Will block India’s NSG bid, Masood Azhar ban push until consensus, says China
China said on Friday it will continue to block India’s efforts to ban Pakistan-based militant Masood Azhar and New Delhi’s application to join the influential Nuclear Suppliers Group until a consensus emerged on both issues.india Updated: Oct 15, 2016 01:52 IST
China said on Friday it will continue to block India’s efforts to ban Pakistan-based militant Masood Azhar and New Delhi’s application to join the influential Nuclear Suppliers Group until a consensus emerged on both issues.
A day before Chinese President Xi Jinping reaches Goa for the 8th Brics summit, the ministry of foreign affairs (MFA) said there were “differing” views among members of the United Nations Security Council on listing Azhar -- who heads the Pakistan-based militant group Jaish-e-Mohammad -- as a “terrorist”. Prime Minister Narendra Modi is expected to meet Xi on the sidelines of the summit.
“I have stated China’s position. I would like to reiterate that the UN committee dealing with the listing does it according to provisions of the UN charter. We maintain that this committee should work on true facts and make a decision according to consensus of its members,” Geng Shuang, MFA spokesperson said at a regular press conference on Friday.
“All parties are divided in listing of the relevant people. And this is why China has put on hold (the banning of Azhar),” Geng said.
“This will give enough time to make the listing decision and also shows the responsible and professional attitude of the Chinese side,” he added.
China extended the “technical hold” or used its UNSC veto against Azhar’s banning earlier this month – the second time after April.
The MFA had earlier said the application member states submitted to the 1267 Committee of UN “must comply” with specific requirements of relevant resolutions of UNSC.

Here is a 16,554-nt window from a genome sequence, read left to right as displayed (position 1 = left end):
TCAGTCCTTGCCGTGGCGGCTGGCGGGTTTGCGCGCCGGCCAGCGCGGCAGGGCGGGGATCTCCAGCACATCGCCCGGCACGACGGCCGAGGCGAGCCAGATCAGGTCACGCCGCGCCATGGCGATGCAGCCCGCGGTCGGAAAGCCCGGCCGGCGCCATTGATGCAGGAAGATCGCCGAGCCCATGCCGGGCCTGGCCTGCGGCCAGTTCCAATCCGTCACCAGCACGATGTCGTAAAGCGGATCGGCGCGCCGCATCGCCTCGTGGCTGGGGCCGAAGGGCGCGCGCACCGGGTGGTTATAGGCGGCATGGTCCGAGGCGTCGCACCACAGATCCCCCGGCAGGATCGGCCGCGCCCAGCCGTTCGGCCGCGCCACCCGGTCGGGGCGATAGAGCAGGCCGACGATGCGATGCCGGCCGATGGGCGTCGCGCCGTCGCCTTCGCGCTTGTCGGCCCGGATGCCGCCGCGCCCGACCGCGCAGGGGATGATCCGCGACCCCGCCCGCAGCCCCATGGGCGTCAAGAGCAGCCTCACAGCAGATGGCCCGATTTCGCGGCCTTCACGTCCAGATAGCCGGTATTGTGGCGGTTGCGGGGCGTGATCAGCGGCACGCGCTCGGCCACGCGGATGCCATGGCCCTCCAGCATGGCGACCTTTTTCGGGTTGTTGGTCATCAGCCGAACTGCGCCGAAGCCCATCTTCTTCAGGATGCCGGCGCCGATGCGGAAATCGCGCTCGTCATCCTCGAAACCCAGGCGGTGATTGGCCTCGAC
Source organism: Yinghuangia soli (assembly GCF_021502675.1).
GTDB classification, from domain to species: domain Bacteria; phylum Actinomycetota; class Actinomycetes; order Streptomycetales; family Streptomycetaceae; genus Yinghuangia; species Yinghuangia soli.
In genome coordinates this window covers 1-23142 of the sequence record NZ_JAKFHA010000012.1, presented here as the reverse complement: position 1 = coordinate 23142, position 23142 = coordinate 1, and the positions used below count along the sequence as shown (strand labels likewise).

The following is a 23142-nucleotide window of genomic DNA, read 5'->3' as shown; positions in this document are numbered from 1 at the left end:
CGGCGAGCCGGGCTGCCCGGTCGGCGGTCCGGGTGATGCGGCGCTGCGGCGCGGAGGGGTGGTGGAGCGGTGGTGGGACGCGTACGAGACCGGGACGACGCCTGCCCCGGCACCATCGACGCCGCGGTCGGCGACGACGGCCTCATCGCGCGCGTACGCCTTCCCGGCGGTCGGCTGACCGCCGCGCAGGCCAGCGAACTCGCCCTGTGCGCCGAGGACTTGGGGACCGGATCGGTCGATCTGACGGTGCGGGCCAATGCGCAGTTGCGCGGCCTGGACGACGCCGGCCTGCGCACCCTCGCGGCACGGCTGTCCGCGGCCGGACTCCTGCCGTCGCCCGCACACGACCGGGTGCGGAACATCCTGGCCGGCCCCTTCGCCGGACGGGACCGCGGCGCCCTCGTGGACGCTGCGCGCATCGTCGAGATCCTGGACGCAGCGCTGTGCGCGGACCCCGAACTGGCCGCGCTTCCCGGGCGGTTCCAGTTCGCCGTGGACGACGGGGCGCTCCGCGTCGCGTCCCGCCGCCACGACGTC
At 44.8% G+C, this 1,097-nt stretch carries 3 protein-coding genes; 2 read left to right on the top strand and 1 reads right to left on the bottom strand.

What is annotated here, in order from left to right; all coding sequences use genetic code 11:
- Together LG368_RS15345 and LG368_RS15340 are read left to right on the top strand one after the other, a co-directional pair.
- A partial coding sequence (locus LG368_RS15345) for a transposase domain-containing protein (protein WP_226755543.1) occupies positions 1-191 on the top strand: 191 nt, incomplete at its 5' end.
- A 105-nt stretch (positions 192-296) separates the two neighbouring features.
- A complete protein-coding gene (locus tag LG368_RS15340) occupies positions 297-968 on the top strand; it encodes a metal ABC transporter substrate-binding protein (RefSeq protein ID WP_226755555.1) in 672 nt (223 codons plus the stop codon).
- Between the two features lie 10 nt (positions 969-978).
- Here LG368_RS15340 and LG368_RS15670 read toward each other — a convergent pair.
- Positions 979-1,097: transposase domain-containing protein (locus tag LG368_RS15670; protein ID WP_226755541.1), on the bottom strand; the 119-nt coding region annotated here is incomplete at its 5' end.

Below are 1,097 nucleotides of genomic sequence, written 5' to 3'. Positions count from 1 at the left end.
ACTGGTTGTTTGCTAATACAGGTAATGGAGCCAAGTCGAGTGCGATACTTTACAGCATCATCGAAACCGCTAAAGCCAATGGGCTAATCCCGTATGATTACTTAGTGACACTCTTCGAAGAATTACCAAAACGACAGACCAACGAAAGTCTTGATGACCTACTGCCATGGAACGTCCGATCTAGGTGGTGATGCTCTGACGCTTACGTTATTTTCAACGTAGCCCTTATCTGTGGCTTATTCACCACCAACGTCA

—A brief timeline
Shuang also said there was no change in Beijing’s opposition to India’s application to join the 48-nation NSG and access sensitive nuclear technology that can resolve the country’s power woes, for one.
“China’s position has not changed regarding the joining of the NSG by India,” Geng said indicating that it would continue to oppose India’s joining till a consensus emerges on allowing countries who have not signed the Non-Nuclear Proliferation Treaty (NPT) into the group.
India’s bid in June was backed by the United States and France but faltered after China, South Africa, New Zealand and Austria opposed the application. Beijing and its allies say only countries that have signed a global arms control pact – the NPT – will be allowed entry. India refuses to sign the pact because it would mean shutting down the country’s nuclear defence programme.
China’s opposition was seen in India was seen as support for its ally Pakistan, which applied for an NSG membership soon after New Delhi announced its bid.
Earlier this week, vice-foreign minister Li Baodong had said: “When other countries apply for membership, this group will need to examine the application and it would require the approval or agreement through consensus by all members of the group and then to decide whether the new member will be taken on board.”
“These rules cannot be decided by China alone,” Li added.
Geng said he had to “underscore” that in recent years China and India relations had been making “great headway despite some disputes”.
He said that the “mainstream of bilateral relations has been positive” and “cooperation far outweighs competition”.
“Hope the two countries can continue with dialogue and cooperation to exchange views some disputes, seek solutions and properly manage relevant disputes,” Geng said.
“We are willing to work with India to implement the leaders’ consensus, strengthen communication and cooperation and deepen pragmatic cooperation across the board,” Geng said.